The design process, shared globally, enables developers to collaborate securely. Researchers believe this paves the way for other thin-client applications, like video-based employee education, tablets for remote operations, and product demonstration at customer sites. The Fujitsu Forum at the Tokyo International Forum exhibits this technology in May of this year.


How Patients and Providers Feel about Virtual Healthcare


Studies show that the real patients trust their doctors enough to agree to participate in telemedicine. Most patients feel that telemedicine has many benefits besides the elimination of travel from the home. For the patient with a difficult diagnosis, he or she can be “seen” by a specialist half way around the world without having to leave the comfort of home! Of course, there are always some people who prefer to see their doctor in person, and that option is not likely to go away anytime soon.


According to Whitten and Love (2005), results of patient satisfaction surveys indicate tremendously high levels of acknowledged gratification and approval, many times above the rates of satisfaction for traditional healthcare delivery. However, data from healthcare providers indicate concern about challenges and delivery barriers. Regardless, the information from both provider and patient satisfaction research suggest remarkable optimism for telemedicine.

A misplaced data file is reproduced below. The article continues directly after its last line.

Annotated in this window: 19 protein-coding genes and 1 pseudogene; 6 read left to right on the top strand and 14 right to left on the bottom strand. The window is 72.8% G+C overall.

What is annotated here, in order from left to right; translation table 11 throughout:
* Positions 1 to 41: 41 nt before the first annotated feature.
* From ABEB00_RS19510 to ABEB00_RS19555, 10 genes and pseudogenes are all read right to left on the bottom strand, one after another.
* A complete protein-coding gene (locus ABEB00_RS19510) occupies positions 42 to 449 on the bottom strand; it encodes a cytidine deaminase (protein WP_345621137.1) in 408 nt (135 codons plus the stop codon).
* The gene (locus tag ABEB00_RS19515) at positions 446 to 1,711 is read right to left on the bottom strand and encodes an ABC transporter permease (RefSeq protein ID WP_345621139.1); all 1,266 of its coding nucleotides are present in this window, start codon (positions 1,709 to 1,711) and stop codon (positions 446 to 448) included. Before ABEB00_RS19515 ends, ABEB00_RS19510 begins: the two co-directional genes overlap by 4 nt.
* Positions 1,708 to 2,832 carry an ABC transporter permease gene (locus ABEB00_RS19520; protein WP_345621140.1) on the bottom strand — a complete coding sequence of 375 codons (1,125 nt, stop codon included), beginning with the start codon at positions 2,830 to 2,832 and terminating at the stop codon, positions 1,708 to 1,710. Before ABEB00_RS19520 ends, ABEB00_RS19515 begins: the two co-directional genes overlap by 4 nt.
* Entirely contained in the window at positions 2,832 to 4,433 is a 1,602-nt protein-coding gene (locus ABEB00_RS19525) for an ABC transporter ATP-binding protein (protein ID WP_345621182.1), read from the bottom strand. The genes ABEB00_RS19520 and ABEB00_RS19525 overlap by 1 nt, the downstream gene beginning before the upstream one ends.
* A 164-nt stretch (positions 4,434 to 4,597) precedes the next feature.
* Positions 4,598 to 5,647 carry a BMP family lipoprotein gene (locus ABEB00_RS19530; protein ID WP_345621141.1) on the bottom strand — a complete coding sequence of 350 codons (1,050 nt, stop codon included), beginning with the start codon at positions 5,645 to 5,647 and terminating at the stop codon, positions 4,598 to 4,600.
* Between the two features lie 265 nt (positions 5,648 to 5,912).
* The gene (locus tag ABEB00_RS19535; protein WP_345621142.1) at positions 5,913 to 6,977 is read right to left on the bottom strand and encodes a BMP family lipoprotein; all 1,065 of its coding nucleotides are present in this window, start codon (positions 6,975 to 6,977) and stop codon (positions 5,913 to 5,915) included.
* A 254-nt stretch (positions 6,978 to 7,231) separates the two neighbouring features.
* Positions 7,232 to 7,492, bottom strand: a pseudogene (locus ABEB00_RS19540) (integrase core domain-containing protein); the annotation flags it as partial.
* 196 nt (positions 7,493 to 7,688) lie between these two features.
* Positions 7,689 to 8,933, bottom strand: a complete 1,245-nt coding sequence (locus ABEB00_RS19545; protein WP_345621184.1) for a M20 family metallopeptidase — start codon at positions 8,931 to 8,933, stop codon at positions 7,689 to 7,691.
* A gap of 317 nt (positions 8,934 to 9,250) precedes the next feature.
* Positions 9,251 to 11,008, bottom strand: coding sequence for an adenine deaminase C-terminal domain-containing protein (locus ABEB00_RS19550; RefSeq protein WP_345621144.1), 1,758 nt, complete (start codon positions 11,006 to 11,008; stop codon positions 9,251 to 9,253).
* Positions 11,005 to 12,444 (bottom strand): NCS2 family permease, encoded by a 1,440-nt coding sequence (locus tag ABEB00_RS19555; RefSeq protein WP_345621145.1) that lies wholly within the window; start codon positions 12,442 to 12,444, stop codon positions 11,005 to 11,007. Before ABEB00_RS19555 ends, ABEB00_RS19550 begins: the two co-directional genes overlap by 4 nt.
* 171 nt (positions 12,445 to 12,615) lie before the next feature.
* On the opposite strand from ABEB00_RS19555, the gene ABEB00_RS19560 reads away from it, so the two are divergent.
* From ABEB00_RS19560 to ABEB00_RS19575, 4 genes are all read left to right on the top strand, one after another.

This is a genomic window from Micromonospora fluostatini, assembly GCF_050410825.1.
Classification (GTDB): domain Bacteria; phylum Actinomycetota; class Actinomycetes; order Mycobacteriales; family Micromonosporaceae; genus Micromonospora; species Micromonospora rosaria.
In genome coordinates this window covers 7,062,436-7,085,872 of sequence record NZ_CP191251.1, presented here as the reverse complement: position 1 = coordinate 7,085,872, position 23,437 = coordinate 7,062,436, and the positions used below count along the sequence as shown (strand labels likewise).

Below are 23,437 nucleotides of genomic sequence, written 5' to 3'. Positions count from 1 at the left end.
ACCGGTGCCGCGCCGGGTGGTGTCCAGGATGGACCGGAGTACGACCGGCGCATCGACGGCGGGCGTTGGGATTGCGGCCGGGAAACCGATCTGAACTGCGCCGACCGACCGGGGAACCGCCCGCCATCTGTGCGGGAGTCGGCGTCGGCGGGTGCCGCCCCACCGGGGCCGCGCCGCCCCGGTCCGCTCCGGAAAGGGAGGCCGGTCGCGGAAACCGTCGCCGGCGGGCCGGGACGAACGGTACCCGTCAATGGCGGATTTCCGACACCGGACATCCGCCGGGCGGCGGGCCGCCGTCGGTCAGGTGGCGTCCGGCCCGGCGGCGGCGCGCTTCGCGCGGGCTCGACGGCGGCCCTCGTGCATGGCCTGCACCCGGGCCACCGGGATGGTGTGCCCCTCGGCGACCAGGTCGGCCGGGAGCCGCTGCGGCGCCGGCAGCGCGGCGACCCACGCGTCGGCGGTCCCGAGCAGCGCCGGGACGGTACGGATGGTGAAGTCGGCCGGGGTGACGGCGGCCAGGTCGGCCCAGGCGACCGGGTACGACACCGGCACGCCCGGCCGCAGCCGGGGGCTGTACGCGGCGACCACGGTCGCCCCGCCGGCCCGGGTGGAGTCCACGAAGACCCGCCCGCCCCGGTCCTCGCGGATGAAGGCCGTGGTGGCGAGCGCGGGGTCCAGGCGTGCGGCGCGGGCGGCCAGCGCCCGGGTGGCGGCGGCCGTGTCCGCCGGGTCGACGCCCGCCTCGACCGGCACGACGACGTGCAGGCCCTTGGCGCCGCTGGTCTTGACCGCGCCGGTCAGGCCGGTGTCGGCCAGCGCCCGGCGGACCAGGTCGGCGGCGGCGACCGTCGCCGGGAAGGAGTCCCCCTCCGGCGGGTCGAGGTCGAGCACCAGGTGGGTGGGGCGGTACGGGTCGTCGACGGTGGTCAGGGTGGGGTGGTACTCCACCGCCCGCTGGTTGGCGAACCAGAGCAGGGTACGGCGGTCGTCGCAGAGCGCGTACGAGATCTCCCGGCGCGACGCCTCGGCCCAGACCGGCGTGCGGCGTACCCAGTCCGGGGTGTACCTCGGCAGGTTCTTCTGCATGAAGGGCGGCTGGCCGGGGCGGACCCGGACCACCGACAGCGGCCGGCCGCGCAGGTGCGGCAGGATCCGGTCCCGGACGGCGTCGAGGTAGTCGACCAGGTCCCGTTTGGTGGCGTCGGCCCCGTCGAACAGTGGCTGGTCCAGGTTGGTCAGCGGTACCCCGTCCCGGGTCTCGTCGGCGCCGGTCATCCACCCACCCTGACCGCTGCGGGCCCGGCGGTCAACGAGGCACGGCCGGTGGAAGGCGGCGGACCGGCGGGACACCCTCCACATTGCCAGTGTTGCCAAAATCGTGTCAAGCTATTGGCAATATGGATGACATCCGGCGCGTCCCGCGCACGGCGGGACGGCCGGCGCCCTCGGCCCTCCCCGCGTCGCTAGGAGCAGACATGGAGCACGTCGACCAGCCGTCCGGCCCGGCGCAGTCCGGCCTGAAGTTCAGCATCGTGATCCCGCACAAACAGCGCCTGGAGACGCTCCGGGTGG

References


Physician.org (2013). Cutting edge cloud network technology to enhance the fields of telemedicine. Retrieved from:  http://phys.org/news/2013-04-edge-cloud-network-technology-fields.html


Physician.org (2013). Fujitsu develops high-speed thin client technology for 10-fold improvement in responsiveness. Retrieved from:                                                                                                              http://phys.org/news/2012-05-fujitsu-high-speed-thin-client-technology.html#inlRlv


Whitten, P. & Love, B. (2005). Patient and provider satisfaction with the use of telemedicine: Overview and rationale for cautious enthusiasm. Electronic Medical Record Symposium, 51(4): 294 – 300.